The California Fair Political Practices Commission (CFPPC) is attempting to link the Koch brothers to violations of campaign finance disclosure laws without any evidence the Koch’s were involved.
Ann Ravel, the outgoing chair of the CFPPC, has accused libertarian philanthropists Charles and David Koch of funneling "dark money" into two ballot initiatives in 2012 despite the fact that the Kochs did not donate directly or indirectly to either measure.
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Two nonprofit groups, the Center to Protect Patient Rights (CPPR) and Americans for Responsible Leadership (ARL), reached a civil settlement with the California Commission on Thursday, agreeing to pay a $1 million fine.
The groups failed to disclose financial contributions used against Proposition 30, a tax hike on the wealthy, and in support of Proposition 32, which would have prohibited unions from using payroll-deducted funds for political purposes. Koch Industries actually opposed the union measure, which was ultimately defeated by California voters.
The settlement arose out of contributions worth $15 million to two California committees that were "not properly reported." The funding was originally raised by Americans for Job Security, a nonprofit based in Virginia, then distributed to CPPR.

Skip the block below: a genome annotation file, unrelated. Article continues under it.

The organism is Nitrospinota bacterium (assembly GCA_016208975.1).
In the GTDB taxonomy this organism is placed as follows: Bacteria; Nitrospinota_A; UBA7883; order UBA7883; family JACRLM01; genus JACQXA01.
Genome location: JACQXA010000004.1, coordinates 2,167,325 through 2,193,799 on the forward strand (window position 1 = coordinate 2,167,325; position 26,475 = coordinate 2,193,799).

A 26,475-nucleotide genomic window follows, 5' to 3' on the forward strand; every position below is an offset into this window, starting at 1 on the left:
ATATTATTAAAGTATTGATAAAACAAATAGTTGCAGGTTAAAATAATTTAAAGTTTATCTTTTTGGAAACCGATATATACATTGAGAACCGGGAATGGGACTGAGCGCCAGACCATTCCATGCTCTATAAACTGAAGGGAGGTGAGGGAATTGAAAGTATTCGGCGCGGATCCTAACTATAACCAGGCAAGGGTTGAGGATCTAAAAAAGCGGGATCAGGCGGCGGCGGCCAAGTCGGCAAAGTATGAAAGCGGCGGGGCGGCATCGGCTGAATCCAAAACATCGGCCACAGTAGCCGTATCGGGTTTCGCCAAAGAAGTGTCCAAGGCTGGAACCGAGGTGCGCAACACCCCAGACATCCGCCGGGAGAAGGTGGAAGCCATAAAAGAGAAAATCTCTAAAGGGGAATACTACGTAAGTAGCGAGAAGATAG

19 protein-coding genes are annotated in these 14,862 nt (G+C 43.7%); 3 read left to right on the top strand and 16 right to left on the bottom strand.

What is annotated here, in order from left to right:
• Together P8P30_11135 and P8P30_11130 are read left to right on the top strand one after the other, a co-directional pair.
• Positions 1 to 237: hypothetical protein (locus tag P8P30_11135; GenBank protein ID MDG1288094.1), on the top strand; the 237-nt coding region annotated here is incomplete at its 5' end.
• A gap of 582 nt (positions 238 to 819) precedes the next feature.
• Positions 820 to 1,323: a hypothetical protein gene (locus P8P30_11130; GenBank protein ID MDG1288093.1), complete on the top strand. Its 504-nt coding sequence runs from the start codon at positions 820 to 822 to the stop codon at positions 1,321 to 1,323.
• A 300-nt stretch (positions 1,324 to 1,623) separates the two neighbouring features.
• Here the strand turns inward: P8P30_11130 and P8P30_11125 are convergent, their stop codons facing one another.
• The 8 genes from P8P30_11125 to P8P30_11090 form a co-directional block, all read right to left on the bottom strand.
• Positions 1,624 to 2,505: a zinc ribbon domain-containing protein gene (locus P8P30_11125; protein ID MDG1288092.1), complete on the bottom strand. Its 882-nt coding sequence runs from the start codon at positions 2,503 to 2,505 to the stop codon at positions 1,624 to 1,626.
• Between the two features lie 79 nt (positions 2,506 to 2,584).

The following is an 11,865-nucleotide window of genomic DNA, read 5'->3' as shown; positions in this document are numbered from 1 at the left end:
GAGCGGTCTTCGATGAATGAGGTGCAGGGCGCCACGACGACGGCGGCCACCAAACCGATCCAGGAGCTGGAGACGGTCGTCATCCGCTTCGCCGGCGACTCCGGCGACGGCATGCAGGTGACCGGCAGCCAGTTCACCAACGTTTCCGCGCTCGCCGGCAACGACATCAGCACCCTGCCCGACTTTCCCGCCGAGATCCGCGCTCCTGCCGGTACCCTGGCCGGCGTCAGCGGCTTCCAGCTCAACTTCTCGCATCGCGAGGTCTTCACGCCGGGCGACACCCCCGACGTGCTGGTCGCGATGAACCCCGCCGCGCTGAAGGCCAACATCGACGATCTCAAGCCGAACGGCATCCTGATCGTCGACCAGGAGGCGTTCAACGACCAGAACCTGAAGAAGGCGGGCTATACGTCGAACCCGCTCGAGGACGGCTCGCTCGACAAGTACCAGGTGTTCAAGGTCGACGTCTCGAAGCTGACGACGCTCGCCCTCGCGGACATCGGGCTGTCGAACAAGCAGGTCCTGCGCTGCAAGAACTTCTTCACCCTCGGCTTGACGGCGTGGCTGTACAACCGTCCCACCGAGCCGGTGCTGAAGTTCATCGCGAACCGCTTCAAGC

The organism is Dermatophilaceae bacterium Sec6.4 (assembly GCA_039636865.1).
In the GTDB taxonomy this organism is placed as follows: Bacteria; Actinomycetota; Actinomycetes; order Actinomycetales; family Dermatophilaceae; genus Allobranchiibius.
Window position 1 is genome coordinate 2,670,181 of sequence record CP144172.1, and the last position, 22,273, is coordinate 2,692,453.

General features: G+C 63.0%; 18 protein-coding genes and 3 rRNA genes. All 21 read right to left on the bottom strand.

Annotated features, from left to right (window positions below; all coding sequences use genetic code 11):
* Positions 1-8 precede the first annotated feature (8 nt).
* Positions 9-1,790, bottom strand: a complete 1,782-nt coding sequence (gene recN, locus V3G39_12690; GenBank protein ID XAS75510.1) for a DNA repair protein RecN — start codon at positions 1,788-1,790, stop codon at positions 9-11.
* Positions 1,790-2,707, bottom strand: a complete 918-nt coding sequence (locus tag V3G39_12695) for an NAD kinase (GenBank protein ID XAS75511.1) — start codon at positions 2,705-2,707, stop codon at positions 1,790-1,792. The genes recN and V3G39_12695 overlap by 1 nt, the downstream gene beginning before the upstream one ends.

CPPR was cited for giving $11 million to ARL, which was transferred to the Small Business Action Committee in California, without properly disclosing they were the source. Another $4.08 million donation was given to the California Future Fund for Free Markets, using the American Future Fund as an intermediary.
As a result of the settlement, the California committees will have to forfeit the $15 million in contributions to the state.
Ravel, a Democrat nominated by President Barack Obama to join the Federal Election Commission (FEC), has accused the Kochs of funneling "dark money" into the initiatives, though they have no formal ties to any of the groups involved. She was confirmed for the FEC, an "independent regulatory agency," last month.
The commission called CPPR "the key nonprofit in the Koch Brothers' dark money network of nonprofit corporations" in a press release announcing the settlement and Ravel herself has said the money was transferred to the "Koch network."
"We did not support, either directly or indirectly, this ballot initiative, which would have restricted public and private sector employees’ rights to contribute to candidates," Koch said. "The pronoun ‘we’ refers to Koch Industries and its corporate entities; Charles Koch; David Koch; and their foundations."
"In addition, we did not give directly or indirectly to any non-profit group in support of this ballot initiative," they said.
Numerous news reports have tried to link the Kochs to the funding, citing Sean Noble, founder of CPPR, who had worked as a consultant to Koch Industries in the past. The group has no formal ties to the Koch brothers.
Ravel said during a press conference on Thursday that Americans for Job Security sent money to the "Koch network," which has "tentacles all over the country."
But when asked about the $11 million donation, she had no evidence that any of the funding was from the Kochs.
"I don’t believe we know what money was included in the $11 million, and I think that was part of the purpose of the exchange," Ravel said.
"Ms. Ravel’s comments about Koch are unfounded and without factual basis, as she acknowledged in her press conference," said Melissa Cohlmia, communications director for Koch Industries.